Big Ten: Jairus Jones

Big Ten lunchtime links

September, 25, 2013
Wacha Wacha Wacha.
Every Sunday around this time, we'll recap five lessons from the week that was in Big Ten football.

Pencils ready? Class is in session ...

Freshman Christian Hackenberg had some big mistakes but showed poise in Penn State's win.
Cal Sport Media/AP ImagesFreshman Christian Hackenberg completed 22 of 31 passes for 278 yards in Penn State's win over Syracuse.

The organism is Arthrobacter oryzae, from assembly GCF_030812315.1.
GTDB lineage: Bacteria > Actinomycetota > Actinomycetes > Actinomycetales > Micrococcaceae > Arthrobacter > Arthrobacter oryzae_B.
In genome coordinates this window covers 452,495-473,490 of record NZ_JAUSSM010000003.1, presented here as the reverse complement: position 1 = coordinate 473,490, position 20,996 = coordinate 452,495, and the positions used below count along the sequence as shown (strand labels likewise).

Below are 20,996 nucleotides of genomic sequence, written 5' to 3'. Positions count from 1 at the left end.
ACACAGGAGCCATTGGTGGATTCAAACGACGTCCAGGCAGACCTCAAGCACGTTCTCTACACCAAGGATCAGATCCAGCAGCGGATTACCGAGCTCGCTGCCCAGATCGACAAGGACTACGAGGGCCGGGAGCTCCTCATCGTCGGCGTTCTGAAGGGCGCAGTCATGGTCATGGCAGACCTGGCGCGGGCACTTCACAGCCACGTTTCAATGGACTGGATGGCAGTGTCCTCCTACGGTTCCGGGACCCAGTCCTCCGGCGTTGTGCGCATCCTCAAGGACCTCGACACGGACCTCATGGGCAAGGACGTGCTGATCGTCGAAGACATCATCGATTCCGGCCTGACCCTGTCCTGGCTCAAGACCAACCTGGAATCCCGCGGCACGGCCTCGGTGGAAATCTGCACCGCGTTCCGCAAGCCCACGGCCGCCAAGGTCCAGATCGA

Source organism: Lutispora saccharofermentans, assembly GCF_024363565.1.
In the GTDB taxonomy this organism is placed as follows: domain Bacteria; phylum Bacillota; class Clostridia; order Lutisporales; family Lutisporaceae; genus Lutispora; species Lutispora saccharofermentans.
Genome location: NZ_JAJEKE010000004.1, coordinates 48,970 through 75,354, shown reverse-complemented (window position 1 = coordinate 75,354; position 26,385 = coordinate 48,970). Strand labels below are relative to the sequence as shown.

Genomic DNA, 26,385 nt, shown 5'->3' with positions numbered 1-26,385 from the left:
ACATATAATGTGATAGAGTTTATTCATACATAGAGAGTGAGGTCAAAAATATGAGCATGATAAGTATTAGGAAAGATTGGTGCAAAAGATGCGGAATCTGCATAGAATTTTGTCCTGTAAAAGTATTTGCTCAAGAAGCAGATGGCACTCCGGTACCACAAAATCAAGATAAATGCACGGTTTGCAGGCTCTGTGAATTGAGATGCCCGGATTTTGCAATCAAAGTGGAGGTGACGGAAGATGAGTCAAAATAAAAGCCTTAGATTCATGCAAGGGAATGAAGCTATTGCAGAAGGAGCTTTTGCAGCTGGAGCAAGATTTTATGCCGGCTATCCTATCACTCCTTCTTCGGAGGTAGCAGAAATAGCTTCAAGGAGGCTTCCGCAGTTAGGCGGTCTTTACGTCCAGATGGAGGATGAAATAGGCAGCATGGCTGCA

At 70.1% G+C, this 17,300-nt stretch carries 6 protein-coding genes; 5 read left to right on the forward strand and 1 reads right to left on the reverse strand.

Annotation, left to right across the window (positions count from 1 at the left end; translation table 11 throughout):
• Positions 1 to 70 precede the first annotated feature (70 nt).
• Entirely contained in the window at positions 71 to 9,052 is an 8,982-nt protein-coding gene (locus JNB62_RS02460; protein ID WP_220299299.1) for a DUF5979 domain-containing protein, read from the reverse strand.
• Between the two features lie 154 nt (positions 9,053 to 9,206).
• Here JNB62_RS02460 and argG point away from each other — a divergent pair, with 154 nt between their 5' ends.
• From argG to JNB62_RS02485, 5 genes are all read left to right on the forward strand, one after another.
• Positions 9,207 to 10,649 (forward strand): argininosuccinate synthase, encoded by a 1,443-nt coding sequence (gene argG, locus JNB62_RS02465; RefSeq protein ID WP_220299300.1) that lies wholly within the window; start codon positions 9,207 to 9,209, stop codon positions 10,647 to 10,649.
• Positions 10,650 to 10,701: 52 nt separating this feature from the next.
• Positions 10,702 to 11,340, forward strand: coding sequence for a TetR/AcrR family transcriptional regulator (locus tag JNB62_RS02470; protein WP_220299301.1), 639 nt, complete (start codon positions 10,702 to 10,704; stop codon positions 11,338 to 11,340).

1. Big Ten quarterback mysteries partially solved: Week 1 provided some clues about the Big Ten's cloudy quarterback picture, but a few mysteries remain. True freshman Christian Hackenberg looks like the long-term answer at Penn State. Although he had a few shaky moments, Hackenberg completed 22 of 31 passes for 278 yards and showcased a big-time arm on a 54-yard touchdown strike to Eugene Lewis early in the fourth quarter of the Lions' win against Syracuse. Joel Stave got the start for Wisconsin and re-established himself with a mostly solid performance against Massachusetts, twice finding top receiver Jared Abbrederis for touchdowns. Jake Rudock's collegiate debut ended with a costly interception, but the Iowa sophomore showed some positive signs against Northern Illinois, passing for 256 yards. Iowa has something to build on with Rudock. Indiana might lack a definitive starter, but the Hoosiers have multiple options with Tre Roberson, Nate Sudfeld and Cam Coffman. Sudfeld, who played most of the opener and fired four touchdown passes, may end up being the answer for IU. Things are much shaker for Michigan State and Purdue, as both teams struggled at the quarterback spot in their openers. The Spartans likely will continue to play multiple signal-callers, while Rob Henry's starting spot at Purdue could be in jeopardy if he doesn't take better care of the ball.